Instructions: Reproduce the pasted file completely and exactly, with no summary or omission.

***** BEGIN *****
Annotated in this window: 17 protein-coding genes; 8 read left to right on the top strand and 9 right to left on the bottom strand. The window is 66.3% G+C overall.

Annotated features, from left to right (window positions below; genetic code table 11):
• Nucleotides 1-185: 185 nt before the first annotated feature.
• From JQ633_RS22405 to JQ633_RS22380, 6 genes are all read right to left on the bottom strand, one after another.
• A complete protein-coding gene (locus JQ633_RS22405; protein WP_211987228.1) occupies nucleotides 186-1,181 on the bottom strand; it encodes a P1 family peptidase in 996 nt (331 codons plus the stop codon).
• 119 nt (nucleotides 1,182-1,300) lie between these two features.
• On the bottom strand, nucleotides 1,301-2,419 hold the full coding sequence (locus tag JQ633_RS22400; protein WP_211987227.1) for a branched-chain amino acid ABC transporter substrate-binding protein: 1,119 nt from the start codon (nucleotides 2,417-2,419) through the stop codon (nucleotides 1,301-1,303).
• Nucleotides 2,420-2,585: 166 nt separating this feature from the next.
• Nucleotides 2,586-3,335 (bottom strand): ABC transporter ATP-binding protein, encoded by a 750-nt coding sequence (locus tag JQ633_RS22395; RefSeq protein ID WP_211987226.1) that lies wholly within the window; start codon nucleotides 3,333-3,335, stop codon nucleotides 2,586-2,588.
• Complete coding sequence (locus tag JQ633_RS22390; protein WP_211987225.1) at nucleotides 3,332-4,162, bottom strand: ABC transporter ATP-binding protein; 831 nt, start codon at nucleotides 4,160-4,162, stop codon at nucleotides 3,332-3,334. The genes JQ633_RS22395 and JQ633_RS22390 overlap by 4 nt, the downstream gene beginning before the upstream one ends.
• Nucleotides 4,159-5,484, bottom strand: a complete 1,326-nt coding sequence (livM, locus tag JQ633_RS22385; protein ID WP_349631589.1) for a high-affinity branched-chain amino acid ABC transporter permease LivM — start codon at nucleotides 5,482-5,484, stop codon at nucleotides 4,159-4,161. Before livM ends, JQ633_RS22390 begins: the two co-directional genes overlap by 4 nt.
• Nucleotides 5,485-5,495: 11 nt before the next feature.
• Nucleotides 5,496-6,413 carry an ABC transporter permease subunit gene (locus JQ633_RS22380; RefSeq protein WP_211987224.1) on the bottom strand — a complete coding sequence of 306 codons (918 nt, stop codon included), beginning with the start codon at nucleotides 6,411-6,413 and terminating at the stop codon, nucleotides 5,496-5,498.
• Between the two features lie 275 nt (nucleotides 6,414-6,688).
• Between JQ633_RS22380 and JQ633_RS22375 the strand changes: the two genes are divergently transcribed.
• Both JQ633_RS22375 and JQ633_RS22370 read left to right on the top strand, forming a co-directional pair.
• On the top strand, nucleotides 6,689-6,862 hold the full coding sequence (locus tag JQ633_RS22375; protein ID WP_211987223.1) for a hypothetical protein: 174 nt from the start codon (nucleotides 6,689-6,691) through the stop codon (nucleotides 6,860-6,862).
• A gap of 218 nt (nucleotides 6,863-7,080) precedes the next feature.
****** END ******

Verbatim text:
Annotated in this window: 17 protein-coding genes; 8 read left to right on the top strand and 9 right to left on the bottom strand. The window is 66.3% G+C overall.

Annotated features, from left to right (window positions below; genetic code table 11):
• Nucleotides 1-185: 185 nt before the first annotated feature.
• From JQ633_RS22405 to JQ633_RS22380, 6 genes are all read right to left on the bottom strand, one after another.
• A complete protein-coding gene (locus JQ633_RS22405; protein WP_211987228.1) occupies nucleotides 186-1,181 on the bottom strand; it encodes a P1 family peptidase in 996 nt (331 codons plus the stop codon).
• 119 nt (nucleotides 1,182-1,300) lie between these two features.
• On the bottom strand, nucleotides 1,301-2,419 hold the full coding sequence (locus tag JQ633_RS22400; protein WP_211987227.1) for a branched-chain amino acid ABC transporter substrate-binding protein: 1,119 nt from the start codon (nucleotides 2,417-2,419) through the stop codon (nucleotides 1,301-1,303).
• Nucleotides 2,420-2,585: 166 nt separating this feature from the next.
• Nucleotides 2,586-3,335 (bottom strand): ABC transporter ATP-binding protein, encoded by a 750-nt coding sequence (locus tag JQ633_RS22395; RefSeq protein ID WP_211987226.1) that lies wholly within the window; start codon nucleotides 3,333-3,335, stop codon nucleotides 2,586-2,588.
• Complete coding sequence (locus tag JQ633_RS22390; protein WP_211987225.1) at nucleotides 3,332-4,162, bottom strand: ABC transporter ATP-binding protein; 831 nt, start codon at nucleotides 4,160-4,162, stop codon at nucleotides 3,332-3,334. The genes JQ633_RS22395 and JQ633_RS22390 overlap by 4 nt, the downstream gene beginning before the upstream one ends.
• Nucleotides 4,159-5,484, bottom strand: a complete 1,326-nt coding sequence (livM, locus tag JQ633_RS22385; protein ID WP_349631589.1) for a high-affinity branched-chain amino acid ABC transporter permease LivM — start codon at nucleotides 5,482-5,484, stop codon at nucleotides 4,159-4,161. Before livM ends, JQ633_RS22390 begins: the two co-directional genes overlap by 4 nt.
• Nucleotides 5,485-5,495: 11 nt before the next feature.
• Nucleotides 5,496-6,413 carry an ABC transporter permease subunit gene (locus JQ633_RS22380; RefSeq protein WP_211987224.1) on the bottom strand — a complete coding sequence of 306 codons (918 nt, stop codon included), beginning with the start codon at nucleotides 6,411-6,413 and terminating at the stop codon, nucleotides 5,496-5,498.
• Between the two features lie 275 nt (nucleotides 6,414-6,688).
• Between JQ633_RS22380 and JQ633_RS22375 the strand changes: the two genes are divergently transcribed.
• Both JQ633_RS22375 and JQ633_RS22370 read left to right on the top strand, forming a co-directional pair.
• On the top strand, nucleotides 6,689-6,862 hold the full coding sequence (locus tag JQ633_RS22375; protein ID WP_211987223.1) for a hypothetical protein: 174 nt from the start codon (nucleotides 6,689-6,691) through the stop codon (nucleotides 6,860-6,862).
• A gap of 218 nt (nucleotides 6,863-7,080) precedes the next feature.